Macedonia’s accession to NATO bodes no good – Russia’s envoy

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MOSCOW, February 9. /TASS/. Macedonia’s accession to NATO along with bellicose rhetoric coming from some NATO states does not look very promising, Russia’s Ambassador to Skopje Sergei Bazdnikin said in an interview with TASS.

“Russia’s stance on NATO enlargement, including in the Balkans, is known far too well. In spite of all assurances that the process is not aimed against our country, the deeds denote the opposite, and the alliance’s military infrastructure is coming closer to our borders, and it [NATO] officially views Russia as the main adversary,” Bazdnikin said.

“Accompanied by NATO hawks’ bellicose and more aggressive rhetoric – as they are setting the tone in the alliance – it cannot certainly bode anything good,” he added.

According to the ambassador, Skopje assured Russia numerously, including in the public field, that Macedonia’s aspiration for NATO has no anti-Russian underlining.

“We have no grounds to doubt the sincerity of our Macedonian counterparts. The problem is that having joined the alliance, they will be forced to take the decisions not in line with with their national interests but in line with the principles of ‘Atlantic solidarity’ which will essentially make them lose their freedom of action,” the diplomat said.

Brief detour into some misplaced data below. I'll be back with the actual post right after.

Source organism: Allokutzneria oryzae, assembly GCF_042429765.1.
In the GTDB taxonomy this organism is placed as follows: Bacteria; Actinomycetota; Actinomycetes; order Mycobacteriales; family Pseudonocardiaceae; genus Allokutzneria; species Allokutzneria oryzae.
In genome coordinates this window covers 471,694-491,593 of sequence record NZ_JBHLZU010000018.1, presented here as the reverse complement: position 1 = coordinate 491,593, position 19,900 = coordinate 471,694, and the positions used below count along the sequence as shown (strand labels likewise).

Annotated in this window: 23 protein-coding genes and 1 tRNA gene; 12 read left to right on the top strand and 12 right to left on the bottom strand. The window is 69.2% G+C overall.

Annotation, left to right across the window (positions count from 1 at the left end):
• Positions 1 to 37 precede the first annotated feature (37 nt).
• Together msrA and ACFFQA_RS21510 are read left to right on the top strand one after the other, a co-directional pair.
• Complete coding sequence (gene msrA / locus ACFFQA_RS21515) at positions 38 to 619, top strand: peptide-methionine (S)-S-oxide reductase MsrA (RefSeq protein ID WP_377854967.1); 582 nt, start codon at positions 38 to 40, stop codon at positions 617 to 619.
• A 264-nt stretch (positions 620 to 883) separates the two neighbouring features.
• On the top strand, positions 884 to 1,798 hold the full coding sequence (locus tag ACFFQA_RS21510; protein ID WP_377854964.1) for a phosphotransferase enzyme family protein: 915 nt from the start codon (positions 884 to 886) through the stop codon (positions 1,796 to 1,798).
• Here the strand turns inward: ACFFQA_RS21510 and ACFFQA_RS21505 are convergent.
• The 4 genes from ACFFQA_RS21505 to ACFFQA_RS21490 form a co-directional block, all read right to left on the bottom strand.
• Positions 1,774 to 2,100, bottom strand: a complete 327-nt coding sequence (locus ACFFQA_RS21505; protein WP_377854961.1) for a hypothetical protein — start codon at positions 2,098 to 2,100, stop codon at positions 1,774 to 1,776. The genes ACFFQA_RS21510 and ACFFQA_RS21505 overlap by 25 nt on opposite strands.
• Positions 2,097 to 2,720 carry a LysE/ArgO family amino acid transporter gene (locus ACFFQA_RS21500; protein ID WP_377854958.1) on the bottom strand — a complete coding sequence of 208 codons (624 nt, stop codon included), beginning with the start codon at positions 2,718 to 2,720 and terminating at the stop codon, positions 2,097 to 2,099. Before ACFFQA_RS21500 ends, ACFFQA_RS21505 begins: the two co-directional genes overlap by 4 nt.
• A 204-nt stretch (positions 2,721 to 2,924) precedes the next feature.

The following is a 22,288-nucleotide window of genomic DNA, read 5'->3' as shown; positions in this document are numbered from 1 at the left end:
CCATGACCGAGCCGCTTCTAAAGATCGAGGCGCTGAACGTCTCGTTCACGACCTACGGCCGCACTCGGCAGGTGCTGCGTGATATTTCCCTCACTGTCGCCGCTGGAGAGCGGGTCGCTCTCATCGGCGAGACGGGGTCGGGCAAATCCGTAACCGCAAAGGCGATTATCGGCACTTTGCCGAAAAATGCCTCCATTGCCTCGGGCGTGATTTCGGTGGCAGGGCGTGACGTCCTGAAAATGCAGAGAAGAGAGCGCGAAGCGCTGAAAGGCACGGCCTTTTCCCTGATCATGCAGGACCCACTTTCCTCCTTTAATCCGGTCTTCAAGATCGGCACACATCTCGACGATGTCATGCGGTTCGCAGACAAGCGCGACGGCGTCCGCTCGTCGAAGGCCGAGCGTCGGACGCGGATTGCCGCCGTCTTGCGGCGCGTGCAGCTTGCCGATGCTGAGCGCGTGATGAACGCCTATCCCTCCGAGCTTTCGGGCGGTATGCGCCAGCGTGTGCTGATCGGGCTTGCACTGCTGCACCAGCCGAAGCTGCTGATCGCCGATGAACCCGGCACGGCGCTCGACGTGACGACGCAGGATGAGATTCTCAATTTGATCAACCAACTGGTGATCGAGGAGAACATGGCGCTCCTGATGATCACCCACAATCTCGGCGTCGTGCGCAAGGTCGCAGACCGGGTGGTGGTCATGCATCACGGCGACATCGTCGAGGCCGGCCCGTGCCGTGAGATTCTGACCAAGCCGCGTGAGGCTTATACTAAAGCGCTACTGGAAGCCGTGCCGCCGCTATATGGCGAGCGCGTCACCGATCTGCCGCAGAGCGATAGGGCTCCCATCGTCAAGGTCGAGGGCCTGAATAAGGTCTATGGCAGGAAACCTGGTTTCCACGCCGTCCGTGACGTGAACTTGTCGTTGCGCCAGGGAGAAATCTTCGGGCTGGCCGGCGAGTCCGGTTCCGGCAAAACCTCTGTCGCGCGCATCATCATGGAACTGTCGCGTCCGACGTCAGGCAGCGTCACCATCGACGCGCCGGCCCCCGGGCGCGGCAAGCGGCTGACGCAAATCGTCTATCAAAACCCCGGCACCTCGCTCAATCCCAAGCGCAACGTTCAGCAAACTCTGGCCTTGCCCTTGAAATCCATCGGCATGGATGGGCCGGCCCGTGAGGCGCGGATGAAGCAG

On February 6, NATO’s 29 states signed an agreement with Macedonia at the North Atlantic Alliance’s headquarters in Brussels, in the presence of NATO Secretary General Jens Stoltenberg and Macedonia’s Foreign Minister Nikola Dimitrov. The agreement will be submitted for ratification to the NATO states and after this process is complete, Macedonia will follow suit.

Deepening split

An agreement changing the name of Macedonia has deepened the split in the country and will have negative long-term consequences for the Balkans, Bazdnikin stressed.

The ambassador recalled that nearly two thirds of Macedonia’s population boycotted the referendum on the Prespa agreement on September 30, 2018.

“It proves that a divide in Macedonia has deepened,” he said. “Unconditionally, this cannot but have long-term repercussions in such a highly explosive region, like the Balkans.”

The ambassador pointed out that regardless of how much Russia is being blamed, Moscow does not want any escalation in either Macedonia or the Balkans.

“However, it is worth mentioning that the Treaty of Prespa was approved notwithstanding serious breaches in domestic and international law, in other words, it goes beyond the boundaries of the legal field,” Bazdnikin warned.

“It is unlikely to be an instrument for a fair, sustainable and lasting solution to Macedonia’s renaming. On the contrary, as Macedonia’s President Gjorge Ivanov has been reiterating, instead of solving one old problem, the Prespa agreement might create many new ones,” he added.

About the Treaty of Prespa

On June 17, 2018, the Macedonian and Greek foreign ministers signed an agreement on the shore of Lake Prespa, where the borders of both countries meet. The accord would see Macedonia being renamed the Republic of North Macedonia. On January 11, 2019, the Macedonian parliament added amendments to the country’s constitution. The Greek parliament endorsed the treaty on January 25.

The accord put an end to the 27-year-long dispute between Athens and Skopje, during which Greece had been holding up Macedonia’s admission to the European Union and NATO.

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